Not necessarily in connection with this particular issue but, generally, of course. Laws subjected to the rational basis test usually are upheld. I can't think, off the top of my head, of any law subjected to strict scrutiny that has survived 14th Amendment analysis. It is an obvious area where conservatives might want to "limit the damage' of the increasingly inevitable overturning of SSM bans.
I didn't make myself clear.

I had in mind the kind of analyses that you presented.
Chief Justice NN is concerned about his status in history.
Lower court judge makes his ruling on a basis that, if the higher court wanted to overturn the ruling, would find it opening a can of worms.
Is this the sort of thing that judges just have to learn on their own, or is there a course work where judges can learn how to write opinions, or politic their fellow judges, or the sort of things that will backfire on them.
Can't judges learn tactics based on the experiences of earlier judges, rather than their own instincts and years of treatment that their opinions have gone through?

I had in mind the kind of analyses that you presented.
Chief Justice NN is concerned about his status in history.
Lower court judge makes his ruling on a basis that, if the higher court wanted to overturn the ruling, would find it opening a can of worms.

I was kinda answering your question but not clearly enough. Yes, most (there are always the stupid ones) judges know what their rulings mean in the broad outline of what has gone before. Certainly, Judge Sutton, who wrote the 6th Circuit's decision upholding SSM bans knew what he was doing, in terms of forcing SCOTUS' hand to decide the issue, which the dissenting judge pointed out.

I'm less sure that individual judges chose which level of scrutiny to apply to give the Justices an unpalatable choice. That has more to do with the cases before them, their own theories of the law and (as in the case of the Mississippi judge) what precedent s/he has from the circuit they are in.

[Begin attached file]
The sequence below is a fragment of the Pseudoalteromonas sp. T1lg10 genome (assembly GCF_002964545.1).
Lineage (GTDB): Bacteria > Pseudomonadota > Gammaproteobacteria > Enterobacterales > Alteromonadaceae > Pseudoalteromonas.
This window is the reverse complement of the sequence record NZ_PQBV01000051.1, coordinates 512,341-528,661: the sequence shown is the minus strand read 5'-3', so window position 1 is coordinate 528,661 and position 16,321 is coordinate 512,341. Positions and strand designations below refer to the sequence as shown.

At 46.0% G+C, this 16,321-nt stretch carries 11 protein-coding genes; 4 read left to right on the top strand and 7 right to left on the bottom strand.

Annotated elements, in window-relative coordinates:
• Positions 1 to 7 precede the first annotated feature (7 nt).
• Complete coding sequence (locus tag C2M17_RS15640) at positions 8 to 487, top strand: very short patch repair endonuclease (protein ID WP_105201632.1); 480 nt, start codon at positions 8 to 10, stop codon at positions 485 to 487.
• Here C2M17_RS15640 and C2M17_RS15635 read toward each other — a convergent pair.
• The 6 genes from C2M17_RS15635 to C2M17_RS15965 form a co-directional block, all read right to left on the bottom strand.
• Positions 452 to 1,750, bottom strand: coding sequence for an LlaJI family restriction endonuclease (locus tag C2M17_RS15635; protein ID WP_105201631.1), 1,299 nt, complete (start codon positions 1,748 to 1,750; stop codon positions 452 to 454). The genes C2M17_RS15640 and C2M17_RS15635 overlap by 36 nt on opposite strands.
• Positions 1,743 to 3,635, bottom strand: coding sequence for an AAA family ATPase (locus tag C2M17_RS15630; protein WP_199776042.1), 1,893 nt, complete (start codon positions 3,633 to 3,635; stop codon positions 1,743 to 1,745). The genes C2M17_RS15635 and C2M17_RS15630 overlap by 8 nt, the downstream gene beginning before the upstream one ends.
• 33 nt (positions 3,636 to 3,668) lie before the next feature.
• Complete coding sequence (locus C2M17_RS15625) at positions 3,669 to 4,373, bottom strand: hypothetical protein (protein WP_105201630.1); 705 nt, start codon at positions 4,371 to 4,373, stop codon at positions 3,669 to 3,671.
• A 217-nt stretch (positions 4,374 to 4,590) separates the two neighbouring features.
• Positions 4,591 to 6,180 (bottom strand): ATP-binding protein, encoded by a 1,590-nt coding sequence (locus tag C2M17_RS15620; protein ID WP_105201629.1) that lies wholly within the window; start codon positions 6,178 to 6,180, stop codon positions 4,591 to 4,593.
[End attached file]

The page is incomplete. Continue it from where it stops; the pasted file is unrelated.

Not having ever been a judge (thank dog), I can't say there aren't courses on how to discomfit the judges in the higher courts, but I doubt it. After all, the judges of the higher courts would (almost all) have gone through any such courses and been ready for that.

It is much more subversive than that. Gather together (generally) the smartest lawyers, educate them in the ways the courts work for years, let their egos work, and they can figure such things out for themselves ... all the time telling themselves they are serving the law.

If anything, it is more like evolution than intelligent design.

I may still not be being clear. I don't think Roberts will make his decision on gay marriage based on his desire to limit the level of scrutiny. I think that may be why he assigns himself (which is the Chief Justice's perogative) to write the majority decision. Those are, in fact, two different issues.

Roberts could simply agree to go along with whatever Kennedy (the presumptive swing vote) writes, especially if Kennedy strikes it down on rational basis. But if the other four votes want to apply higher scrutiny, he might assign the opinion to himself because a Chief Justice's opinion carries just a little more "oomph." The important thing in the issue of scrutiny (for conservatives) is that there not be a majority for heightened scrutiny.
Thank you. That certainly should satisfy a reasonable request. (I don't expect a short course on how to be a judge! And, of course, these people are all intelligent human beings with complex motives which even they don't understand.)

John, hope all is well with you. Happy holidays. - TB
I am very glad to see an article like this .. Obat Bius good luck greetings

nice article...Jual Obat Bius
Post a Comment

<< Home

This page is powered by Blogger. Isn't yours?

. . . . .


How to Support Science Education